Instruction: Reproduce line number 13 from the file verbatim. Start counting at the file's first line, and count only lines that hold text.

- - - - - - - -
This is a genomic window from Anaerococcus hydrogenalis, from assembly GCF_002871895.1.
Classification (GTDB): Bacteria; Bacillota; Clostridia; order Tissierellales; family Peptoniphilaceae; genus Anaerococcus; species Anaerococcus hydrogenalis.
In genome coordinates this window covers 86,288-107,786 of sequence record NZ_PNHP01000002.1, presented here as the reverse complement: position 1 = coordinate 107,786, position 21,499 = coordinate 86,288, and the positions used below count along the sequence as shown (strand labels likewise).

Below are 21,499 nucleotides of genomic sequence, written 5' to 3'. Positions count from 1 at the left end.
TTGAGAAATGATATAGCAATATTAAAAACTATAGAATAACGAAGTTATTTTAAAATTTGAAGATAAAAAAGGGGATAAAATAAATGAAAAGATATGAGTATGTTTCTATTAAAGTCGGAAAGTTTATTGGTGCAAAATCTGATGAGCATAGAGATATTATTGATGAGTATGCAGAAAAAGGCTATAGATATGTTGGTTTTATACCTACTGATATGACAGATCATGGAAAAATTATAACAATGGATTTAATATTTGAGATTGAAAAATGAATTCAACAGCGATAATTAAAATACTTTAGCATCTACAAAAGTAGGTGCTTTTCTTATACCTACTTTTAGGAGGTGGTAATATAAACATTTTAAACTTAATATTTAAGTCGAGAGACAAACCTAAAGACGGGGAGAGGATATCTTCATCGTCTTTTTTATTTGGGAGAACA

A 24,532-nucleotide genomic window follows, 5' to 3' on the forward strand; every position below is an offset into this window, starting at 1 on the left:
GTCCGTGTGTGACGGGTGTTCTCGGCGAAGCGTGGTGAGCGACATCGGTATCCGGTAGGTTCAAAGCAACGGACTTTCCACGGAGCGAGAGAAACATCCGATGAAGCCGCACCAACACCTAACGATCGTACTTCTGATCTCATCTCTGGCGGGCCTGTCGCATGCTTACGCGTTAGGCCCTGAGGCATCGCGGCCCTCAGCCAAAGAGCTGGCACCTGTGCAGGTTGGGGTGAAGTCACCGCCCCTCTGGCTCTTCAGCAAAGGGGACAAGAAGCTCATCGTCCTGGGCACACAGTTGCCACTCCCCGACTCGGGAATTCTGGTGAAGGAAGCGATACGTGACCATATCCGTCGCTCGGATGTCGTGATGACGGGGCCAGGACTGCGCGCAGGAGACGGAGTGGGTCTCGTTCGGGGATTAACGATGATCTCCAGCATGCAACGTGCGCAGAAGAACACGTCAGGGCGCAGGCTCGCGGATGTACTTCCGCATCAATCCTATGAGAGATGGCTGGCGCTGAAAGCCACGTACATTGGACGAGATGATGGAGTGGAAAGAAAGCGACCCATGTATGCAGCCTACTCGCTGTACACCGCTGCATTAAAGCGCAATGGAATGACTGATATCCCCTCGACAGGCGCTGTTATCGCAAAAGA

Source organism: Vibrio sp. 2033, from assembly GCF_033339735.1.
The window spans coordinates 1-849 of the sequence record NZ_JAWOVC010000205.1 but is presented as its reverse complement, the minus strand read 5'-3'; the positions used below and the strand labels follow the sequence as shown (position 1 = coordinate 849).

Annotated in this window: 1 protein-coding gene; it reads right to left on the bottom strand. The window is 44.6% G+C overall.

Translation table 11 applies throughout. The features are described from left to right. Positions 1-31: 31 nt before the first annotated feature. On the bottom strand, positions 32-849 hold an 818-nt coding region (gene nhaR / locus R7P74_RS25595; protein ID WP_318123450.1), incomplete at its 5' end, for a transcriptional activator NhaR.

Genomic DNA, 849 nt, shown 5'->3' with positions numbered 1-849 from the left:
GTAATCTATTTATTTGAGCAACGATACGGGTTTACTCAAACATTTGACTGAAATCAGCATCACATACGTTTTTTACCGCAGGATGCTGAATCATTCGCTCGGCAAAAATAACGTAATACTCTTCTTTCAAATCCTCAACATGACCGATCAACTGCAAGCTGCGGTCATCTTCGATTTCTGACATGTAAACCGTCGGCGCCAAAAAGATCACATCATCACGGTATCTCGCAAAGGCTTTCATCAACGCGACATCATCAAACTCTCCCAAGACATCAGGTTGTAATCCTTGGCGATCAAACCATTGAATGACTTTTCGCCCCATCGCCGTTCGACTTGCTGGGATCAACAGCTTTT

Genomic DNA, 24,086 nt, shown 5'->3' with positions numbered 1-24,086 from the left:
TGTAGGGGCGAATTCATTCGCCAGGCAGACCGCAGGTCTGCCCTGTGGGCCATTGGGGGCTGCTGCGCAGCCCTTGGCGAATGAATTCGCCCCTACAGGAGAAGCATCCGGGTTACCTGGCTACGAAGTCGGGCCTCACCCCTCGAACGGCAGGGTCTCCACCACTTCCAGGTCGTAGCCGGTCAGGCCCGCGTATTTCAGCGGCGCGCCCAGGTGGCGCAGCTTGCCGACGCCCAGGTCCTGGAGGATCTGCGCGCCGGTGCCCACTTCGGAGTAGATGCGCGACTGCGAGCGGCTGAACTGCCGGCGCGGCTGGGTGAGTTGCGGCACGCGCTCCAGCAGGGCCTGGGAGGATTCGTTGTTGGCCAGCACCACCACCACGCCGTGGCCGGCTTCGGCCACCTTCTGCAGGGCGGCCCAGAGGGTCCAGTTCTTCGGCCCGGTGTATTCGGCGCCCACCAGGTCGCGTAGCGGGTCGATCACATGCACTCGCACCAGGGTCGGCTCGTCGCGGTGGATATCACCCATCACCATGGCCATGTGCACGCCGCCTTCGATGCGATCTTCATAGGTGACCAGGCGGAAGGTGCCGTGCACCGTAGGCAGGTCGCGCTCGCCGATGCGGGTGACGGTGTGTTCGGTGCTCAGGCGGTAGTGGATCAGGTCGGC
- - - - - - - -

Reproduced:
GTAATCTATTTATTTGAGCAACGATACGGGTTTACTCAAACATTTGACTGAAATCAGCATCACATACGTTTTTTACCGCAGGATGCTGAATCATTCGCTCGGCAAAAATAACGTAATACTCTTCTTTCAAATCCTCAACATGACCGATCAACTGCAAGCTGCGGTCATCTTCGATTTCTGACATGTAAACCGTCGGCGCCAAAAAGATCACATCATCACGGTATCTCGCAAAGGCTTTCATCAACGCGACATCATCAAACTCTCCCAAGACATCAGGTTGTAATCCTTGGCGATCAAACCATTGAATGACTTTTCGCCCCATCGCCGTTCGACTTGCTGGGATCAACAGCTTTT